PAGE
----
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The xerogenic potency and mechanism of action of tramadol inhibition of salivary secretion in rats.

Journal article
Authors Bengt Götrick
Gunnar Tobin
Published in Archives of oral biology
Volume 49
Issue 12
Pages 969-73
ISSN 0003-9969
Publication year 2004
Published at Institute of Physiology and Pharmacology, Dept of Pharmacology
Pages 969-73
Language en
Links dx.doi.org/10.1016/j.archoralbio.20...
Keywords Acetylcholine, administration & dosage, Adrenergic alpha-Antagonists, pharmacology, Adrenergic beta-Antagonists, pharmacology, Analgesics, Opioid, administration & dosage, Animals, Chelating Agents, pharmacology, Citric Acid, pharmacology, Dose-Response Relationship, Drug, Drug Interactions, Female, Injections, Intravenous, Phentolamine, pharmacology, Propranolol, pharmacology, Rats, Rats, Sprague-Dawley, Reflex, Salivation, drug effects, Tramadol, administration & dosage
Subject categories Pharmacology, Physiology

Abstract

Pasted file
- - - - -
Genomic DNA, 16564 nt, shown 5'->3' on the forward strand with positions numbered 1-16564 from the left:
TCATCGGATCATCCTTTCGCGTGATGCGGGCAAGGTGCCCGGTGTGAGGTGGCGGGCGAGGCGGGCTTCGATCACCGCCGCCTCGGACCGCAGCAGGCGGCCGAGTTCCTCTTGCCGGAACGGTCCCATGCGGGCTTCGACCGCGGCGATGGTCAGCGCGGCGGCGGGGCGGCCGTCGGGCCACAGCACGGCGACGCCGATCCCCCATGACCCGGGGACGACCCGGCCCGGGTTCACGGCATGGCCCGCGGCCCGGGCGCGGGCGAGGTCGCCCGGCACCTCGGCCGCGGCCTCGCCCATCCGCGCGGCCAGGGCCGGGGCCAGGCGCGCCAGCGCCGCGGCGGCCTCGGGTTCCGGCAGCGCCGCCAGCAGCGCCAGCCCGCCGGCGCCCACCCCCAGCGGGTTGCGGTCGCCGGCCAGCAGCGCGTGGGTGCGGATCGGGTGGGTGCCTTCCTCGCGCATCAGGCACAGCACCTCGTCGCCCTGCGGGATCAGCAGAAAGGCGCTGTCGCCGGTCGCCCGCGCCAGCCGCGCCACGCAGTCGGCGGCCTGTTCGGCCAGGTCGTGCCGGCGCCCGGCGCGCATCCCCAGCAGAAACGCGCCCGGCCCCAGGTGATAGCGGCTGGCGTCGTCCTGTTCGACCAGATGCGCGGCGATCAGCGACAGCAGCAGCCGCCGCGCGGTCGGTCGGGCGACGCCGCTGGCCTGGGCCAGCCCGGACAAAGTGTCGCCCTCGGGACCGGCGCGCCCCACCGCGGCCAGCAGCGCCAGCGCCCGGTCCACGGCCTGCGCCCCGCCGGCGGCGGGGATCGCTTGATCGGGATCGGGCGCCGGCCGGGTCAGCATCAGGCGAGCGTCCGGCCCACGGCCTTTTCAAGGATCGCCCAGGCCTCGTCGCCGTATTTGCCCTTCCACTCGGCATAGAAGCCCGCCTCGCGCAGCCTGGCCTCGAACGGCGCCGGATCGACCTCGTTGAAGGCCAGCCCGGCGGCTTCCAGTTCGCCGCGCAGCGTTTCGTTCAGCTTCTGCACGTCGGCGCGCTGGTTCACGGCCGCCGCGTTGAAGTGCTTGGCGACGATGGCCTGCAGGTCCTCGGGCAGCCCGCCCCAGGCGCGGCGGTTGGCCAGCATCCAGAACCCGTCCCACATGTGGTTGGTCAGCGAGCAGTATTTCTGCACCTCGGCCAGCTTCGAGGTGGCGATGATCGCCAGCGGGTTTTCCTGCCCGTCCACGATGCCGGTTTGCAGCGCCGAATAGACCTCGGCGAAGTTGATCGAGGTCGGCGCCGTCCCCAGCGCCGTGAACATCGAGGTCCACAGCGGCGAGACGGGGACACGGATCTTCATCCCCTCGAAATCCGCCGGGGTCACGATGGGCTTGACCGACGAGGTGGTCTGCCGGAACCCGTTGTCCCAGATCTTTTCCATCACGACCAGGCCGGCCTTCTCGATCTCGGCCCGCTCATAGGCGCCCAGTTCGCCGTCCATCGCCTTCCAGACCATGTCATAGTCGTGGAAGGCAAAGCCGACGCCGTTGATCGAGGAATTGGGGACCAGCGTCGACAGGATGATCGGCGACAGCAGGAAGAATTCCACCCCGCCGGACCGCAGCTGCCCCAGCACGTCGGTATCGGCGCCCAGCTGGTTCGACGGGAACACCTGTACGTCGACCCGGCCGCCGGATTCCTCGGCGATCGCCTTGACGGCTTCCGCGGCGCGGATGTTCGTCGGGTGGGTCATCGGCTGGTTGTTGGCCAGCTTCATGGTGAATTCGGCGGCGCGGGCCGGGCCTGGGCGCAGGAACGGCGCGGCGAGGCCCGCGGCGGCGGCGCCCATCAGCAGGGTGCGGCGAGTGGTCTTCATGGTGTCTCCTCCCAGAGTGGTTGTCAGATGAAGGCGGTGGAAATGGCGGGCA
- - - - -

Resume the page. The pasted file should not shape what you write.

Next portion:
Tramadol is a centrally acting analgesic with weak opioid agonist properties, which also has monoaminergic activity, exerted via inhibition of neuronal uptake of serotonin and norepinephrine. Tramadol is generally well tolerated and the most common adverse events are nausea, dizziness, drowsiness, sweating, vomiting and dry mouth. Currently it was examined by which principal mechanism tramadol induces oral dryness. The effects of intravenous administration (+/-)-tramadol were studied in rats on the flow of saliva in response to a peripheral cholinergic stimulus or to reflex activation involving the relay of impulses in the central nervous system. In pentobarbitone-anaesthetized rats, the salivary secretion to acetylcholine (0.1-10 micromol/kg IV) was increased by up to 110% by tramadol (1-5 mg/kg IV) and the protein concentration therein by up to 400%. The administration alpha- and beta-adrenoceptor antagonists resulted in almost identical acetylcholine-evoked responses as in the absence of tramadol. The secretory response to the application of citric acid on the tongue of the rat was reduced by 38% and by 64%, respectively, at 5 and 10 mg/kg IV of tramadol (p < 0.05-0.01). Thus, tramadol exerts its principal xerogenic effect by activating inhibitory pathways in the central nervous system and has no anticholinergic effect on the salivary glands at dosages that may be clinically relevant. Furthermore, the tramadol-induced increase of the acetylcholine-evoked secretion occurred at a glandular level and depended most likely on a release of noradrenaline from glandular nerve terminals.

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